Zambia couple charged with engaging in homosexual acts


This picture taken on Jan. 12, 2012 shows a gay couple, who wish to remain anonymous. They faced deadly persecution in their home country and fled to Nairobi, Kenya. The new anti-homosexuality bill in neighboring Uganda touched off a wave of homophobia, an example of an increasing incidence of openly hostile environment for LGBT individuals.


Tony Karumba

Two Zambian men in the small town of Kapiri Mposhi have pleaded not guilty after being arrested for engaging in homosexual acts.

“The two have been charged with the offense of sodomy or having sex against the order of nature contrary to the laws of Zambia,” said central province police chief Standwell Lungu.

James Mwape and Philip Mubiana, both 22, were charged with four counts of committing "unnatural" sexual acts in Zambia, where homosexual acts can lead to a jail sentence of up to 14 years under the country's law.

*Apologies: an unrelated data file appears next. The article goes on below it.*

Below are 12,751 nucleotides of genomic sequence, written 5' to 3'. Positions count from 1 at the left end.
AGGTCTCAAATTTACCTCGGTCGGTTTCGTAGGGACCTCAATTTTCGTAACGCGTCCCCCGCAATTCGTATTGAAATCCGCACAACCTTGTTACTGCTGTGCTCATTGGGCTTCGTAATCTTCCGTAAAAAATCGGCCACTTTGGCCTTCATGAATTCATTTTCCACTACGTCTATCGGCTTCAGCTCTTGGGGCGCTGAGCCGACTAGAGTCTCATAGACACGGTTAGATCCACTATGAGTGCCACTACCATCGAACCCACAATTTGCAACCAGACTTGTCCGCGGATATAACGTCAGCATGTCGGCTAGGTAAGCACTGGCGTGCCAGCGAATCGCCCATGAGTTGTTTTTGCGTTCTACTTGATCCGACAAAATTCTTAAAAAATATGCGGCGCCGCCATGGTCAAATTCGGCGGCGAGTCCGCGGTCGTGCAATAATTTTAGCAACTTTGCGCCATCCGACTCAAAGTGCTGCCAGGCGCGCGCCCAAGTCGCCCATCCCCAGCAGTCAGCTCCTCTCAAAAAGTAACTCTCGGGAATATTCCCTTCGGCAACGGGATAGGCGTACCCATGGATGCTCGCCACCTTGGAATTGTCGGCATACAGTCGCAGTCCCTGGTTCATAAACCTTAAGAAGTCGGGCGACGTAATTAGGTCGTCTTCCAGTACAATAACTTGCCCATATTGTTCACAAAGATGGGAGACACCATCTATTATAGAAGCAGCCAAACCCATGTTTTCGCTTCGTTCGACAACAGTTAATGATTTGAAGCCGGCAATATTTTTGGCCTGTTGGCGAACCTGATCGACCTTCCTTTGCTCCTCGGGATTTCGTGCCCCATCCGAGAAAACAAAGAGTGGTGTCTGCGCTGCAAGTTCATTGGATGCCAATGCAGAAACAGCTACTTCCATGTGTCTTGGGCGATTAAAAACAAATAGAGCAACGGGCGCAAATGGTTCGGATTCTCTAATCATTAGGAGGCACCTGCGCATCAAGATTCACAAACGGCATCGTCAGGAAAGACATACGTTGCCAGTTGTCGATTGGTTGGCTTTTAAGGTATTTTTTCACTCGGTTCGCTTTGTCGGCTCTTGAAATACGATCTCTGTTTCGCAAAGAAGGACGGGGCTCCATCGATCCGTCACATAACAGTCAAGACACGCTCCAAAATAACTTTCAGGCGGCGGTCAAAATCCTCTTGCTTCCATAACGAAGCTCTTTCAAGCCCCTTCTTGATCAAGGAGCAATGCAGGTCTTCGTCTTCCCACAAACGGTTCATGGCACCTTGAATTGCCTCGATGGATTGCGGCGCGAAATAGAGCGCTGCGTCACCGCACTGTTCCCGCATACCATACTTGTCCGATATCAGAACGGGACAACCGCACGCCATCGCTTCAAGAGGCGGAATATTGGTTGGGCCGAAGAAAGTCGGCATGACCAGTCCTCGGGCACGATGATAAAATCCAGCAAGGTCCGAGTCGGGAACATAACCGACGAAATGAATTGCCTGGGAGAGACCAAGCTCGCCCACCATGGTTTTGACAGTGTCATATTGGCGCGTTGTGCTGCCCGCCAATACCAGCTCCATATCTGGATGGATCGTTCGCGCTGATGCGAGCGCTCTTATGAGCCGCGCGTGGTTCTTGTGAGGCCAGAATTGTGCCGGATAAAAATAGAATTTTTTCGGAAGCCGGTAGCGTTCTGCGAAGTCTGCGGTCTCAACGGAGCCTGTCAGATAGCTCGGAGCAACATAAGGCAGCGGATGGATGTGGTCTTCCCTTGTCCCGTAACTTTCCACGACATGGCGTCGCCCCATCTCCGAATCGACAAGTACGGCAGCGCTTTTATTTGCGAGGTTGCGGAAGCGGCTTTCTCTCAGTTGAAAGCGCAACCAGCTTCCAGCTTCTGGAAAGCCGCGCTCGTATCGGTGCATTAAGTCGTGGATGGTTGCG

This was the second time Mwape and Mubiana were arrested in the last few days over allegations that they engaged in homosexual acts. Police first received a tip-off and arrested the pair over the weekend, releasing them on bail on Monday after the two men underwent medical examinations to confirm the allegations.

They were then arrested again the following day after a relative called police to accuse them of having sex the night they were released from custody.

Mwape and Mubiana are now in police custody until their trial starts on May 22.

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Human rights activists have condemned Zambia's law against homosexuality, including Josab Changa, who spoke out about the couple's recent arrest.

"Arresting them is an infringement on their human rights. Human rights should be respected irrespective of the perceived evil that somebody may do," Changa said.

In 2011, both the UK and the US said they would use foreign aid to push for the decriminalization of homosexuality in Africa, where South Africa is one of the few countries to legalize it.